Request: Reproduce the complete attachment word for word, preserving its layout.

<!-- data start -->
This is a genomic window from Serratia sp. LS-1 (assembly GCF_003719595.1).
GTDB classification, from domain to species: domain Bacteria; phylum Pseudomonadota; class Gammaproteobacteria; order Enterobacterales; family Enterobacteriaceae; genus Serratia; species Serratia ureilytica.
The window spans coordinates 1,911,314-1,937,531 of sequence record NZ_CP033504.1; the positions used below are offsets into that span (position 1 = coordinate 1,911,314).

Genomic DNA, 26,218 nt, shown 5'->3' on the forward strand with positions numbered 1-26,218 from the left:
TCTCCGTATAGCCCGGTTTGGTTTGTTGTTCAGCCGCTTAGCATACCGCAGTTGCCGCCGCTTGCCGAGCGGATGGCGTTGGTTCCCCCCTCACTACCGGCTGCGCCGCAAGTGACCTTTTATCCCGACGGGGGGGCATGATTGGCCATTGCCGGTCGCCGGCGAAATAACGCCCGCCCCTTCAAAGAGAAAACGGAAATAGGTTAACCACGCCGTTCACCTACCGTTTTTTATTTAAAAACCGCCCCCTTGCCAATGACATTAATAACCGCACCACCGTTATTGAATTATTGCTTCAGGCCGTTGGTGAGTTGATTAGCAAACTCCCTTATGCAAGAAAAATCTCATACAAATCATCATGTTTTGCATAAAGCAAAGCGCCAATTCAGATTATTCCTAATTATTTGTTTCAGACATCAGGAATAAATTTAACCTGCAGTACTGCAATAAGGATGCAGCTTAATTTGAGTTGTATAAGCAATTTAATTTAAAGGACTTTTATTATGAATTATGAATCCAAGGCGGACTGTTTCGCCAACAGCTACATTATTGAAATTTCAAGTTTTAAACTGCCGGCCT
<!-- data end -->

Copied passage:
This is a genomic window from Serratia sp. LS-1 (assembly GCF_003719595.1).
GTDB classification, from domain to species: domain Bacteria; phylum Pseudomonadota; class Gammaproteobacteria; order Enterobacterales; family Enterobacteriaceae; genus Serratia; species Serratia ureilytica.
The window spans coordinates 1,911,314-1,937,531 of sequence record NZ_CP033504.1; the positions used below are offsets into that span (position 1 = coordinate 1,911,314).

Genomic DNA, 26,218 nt, shown 5'->3' on the forward strand with positions numbered 1-26,218 from the left:
TCTCCGTATAGCCCGGTTTGGTTTGTTGTTCAGCCGCTTAGCATACCGCAGTTGCCGCCGCTTGCCGAGCGGATGGCGTTGGTTCCCCCCTCACTACCGGCTGCGCCGCAAGTGACCTTTTATCCCGACGGGGGGGCATGATTGGCCATTGCCGGTCGCCGGCGAAATAACGCCCGCCCCTTCAAAGAGAAAACGGAAATAGGTTAACCACGCCGTTCACCTACCGTTTTTTATTTAAAAACCGCCCCCTTGCCAATGACATTAATAACCGCACCACCGTTATTGAATTATTGCTTCAGGCCGTTGGTGAGTTGATTAGCAAACTCCCTTATGCAAGAAAAATCTCATACAAATCATCATGTTTTGCATAAAGCAAAGCGCCAATTCAGATTATTCCTAATTATTTGTTTCAGACATCAGGAATAAATTTAACCTGCAGTACTGCAATAAGGATGCAGCTTAATTTGAGTTGTATAAGCAATTTAATTTAAAGGACTTTTATTATGAATTATGAATCCAAGGCGGACTGTTTCGCCAACAGCTACATTATTGAAATTTCAAGTTTTAAACTGCCGGCCT